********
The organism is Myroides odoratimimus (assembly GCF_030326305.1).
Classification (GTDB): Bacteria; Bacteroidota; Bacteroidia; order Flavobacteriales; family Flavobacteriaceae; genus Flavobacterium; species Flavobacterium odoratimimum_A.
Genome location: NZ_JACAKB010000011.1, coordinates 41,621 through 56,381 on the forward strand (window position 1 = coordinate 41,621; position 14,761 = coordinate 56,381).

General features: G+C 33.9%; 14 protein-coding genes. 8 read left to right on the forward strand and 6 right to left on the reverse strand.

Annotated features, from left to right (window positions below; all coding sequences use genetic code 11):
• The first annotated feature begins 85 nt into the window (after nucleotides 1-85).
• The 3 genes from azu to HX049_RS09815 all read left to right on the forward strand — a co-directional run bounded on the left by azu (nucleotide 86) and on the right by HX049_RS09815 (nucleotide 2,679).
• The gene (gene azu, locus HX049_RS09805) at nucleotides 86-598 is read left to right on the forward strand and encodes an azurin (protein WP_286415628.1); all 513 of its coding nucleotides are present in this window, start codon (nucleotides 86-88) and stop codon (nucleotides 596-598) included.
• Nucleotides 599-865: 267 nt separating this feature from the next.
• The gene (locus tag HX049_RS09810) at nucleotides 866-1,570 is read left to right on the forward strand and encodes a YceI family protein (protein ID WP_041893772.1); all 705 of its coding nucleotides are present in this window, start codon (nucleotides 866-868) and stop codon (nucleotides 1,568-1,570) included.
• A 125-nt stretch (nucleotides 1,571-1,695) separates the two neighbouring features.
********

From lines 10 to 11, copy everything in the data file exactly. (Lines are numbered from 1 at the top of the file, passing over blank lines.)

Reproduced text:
• The gene (locus tag HX049_RS09810) at nucleotides 866-1,570 is read left to right on the forward strand and encodes a YceI family protein (protein ID WP_041893772.1); all 705 of its coding nucleotides are present in this window, start codon (nucleotides 866-868) and stop codon (nucleotides 1,568-1,570) included.
• A 125-nt stretch (nucleotides 1,571-1,695) separates the two neighbouring features.